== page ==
Email Vacations on the Job Reduce Stress
Being cut off from work email significantly reduces stress and allows employees to focus far better, according to a new study by UC Irvine and U.S. Army researchers.
“We found that when you remove email from workers’ lives, they multitask less and experience less stress,” said UCI informatics professor Gloria Mark.
In the study, heart rate monitors were attached to computer users in a suburban office setting, while software sensors detected how often they switched windows.
Participants were computer-dependent civilian employees at the Army's Natick Soldier Systems Center outside Boston. Study subjects worked in a variety of positions and were evenly split between women and men.
Subjects who read email changed screens twice as often and were in a steady "high alert" state, with more constant heart rates. Those removed from email for five days experienced more natural, variable heart rates.
Those with no email reported feeling better, being able to do their jobs and stay on task, with fewer stressful and time-wasting interruptions.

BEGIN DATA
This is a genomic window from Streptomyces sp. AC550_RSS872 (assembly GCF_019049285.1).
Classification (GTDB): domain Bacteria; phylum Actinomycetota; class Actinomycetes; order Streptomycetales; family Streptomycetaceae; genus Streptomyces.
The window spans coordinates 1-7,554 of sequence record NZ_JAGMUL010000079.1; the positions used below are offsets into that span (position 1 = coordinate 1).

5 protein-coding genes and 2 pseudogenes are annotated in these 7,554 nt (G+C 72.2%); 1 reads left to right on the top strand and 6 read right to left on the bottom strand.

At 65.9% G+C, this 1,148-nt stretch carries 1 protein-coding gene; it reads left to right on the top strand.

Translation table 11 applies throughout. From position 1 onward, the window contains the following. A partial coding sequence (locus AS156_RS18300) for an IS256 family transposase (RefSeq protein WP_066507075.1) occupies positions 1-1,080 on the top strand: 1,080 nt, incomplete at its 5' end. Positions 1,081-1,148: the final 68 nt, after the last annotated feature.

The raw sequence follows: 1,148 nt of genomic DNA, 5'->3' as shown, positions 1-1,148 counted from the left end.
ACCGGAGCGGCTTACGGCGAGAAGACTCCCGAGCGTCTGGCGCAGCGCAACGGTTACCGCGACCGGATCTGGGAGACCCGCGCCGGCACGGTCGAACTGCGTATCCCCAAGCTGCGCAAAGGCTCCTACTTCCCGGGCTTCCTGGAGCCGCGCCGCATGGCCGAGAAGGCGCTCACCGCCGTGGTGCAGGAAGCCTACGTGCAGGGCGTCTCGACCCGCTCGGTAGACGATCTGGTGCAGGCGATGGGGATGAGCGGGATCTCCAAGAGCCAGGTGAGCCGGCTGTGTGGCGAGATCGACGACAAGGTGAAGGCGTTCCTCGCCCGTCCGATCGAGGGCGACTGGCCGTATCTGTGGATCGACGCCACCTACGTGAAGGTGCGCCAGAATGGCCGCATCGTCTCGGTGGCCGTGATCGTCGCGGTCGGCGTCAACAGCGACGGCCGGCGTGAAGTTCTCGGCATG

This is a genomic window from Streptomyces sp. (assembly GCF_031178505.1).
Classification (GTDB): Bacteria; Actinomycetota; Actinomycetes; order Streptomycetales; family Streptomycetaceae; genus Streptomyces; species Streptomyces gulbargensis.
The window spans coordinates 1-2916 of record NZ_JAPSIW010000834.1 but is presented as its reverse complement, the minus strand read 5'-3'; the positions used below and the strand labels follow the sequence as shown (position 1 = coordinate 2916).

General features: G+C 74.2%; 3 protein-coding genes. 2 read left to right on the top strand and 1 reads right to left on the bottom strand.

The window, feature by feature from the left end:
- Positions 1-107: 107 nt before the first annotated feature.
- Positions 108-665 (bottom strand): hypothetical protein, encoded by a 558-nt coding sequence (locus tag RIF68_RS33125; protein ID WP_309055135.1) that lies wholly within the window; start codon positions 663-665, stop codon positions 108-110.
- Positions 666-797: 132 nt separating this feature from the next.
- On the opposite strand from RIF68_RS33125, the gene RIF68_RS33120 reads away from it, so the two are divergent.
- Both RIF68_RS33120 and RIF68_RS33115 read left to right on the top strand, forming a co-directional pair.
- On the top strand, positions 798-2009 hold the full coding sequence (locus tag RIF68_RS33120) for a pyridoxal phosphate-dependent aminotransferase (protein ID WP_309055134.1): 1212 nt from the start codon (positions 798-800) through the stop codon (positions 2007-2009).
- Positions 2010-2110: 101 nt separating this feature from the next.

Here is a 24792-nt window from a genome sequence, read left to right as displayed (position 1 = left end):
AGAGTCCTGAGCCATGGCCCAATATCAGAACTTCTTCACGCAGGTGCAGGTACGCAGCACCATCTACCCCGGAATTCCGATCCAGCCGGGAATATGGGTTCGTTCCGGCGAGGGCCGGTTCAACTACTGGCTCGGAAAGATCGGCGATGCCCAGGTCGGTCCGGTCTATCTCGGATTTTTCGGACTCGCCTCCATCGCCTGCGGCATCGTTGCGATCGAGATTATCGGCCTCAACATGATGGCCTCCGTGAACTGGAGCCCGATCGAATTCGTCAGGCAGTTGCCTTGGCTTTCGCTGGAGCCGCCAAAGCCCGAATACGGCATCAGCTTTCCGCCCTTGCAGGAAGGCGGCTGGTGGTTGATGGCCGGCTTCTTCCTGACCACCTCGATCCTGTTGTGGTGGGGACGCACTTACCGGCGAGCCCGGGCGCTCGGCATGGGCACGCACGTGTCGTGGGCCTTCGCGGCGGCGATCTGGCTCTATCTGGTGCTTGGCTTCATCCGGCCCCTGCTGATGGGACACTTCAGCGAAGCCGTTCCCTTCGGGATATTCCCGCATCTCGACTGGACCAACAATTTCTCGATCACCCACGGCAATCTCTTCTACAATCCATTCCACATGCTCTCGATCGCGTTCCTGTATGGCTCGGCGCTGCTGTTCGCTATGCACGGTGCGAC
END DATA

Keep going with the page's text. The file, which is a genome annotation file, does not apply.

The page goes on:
"People with email switched windows an average of 37 times per hour. Those without changed screens half as often – about 18 times in an hour." Mark said.
She said the findings could be useful for boosting productivity and suggested that controlling email login times, batching messages or other strategies might be helpful. “Email vacations on the job may be a good idea,” she noted. “We need to experiment with that.”
Getting up and walking to someone’s desk offered physical relief too, she said.
Other research has shown that people with steady “high alert” heart rates have more cortisol, a hormone linked to stress. Stress on the job, in turn, has been linked to a variety of health problems.
The only downside to the experience was that the individuals without email reported feeling somewhat isolated. But they were able to garner critical information from colleagues who did have email.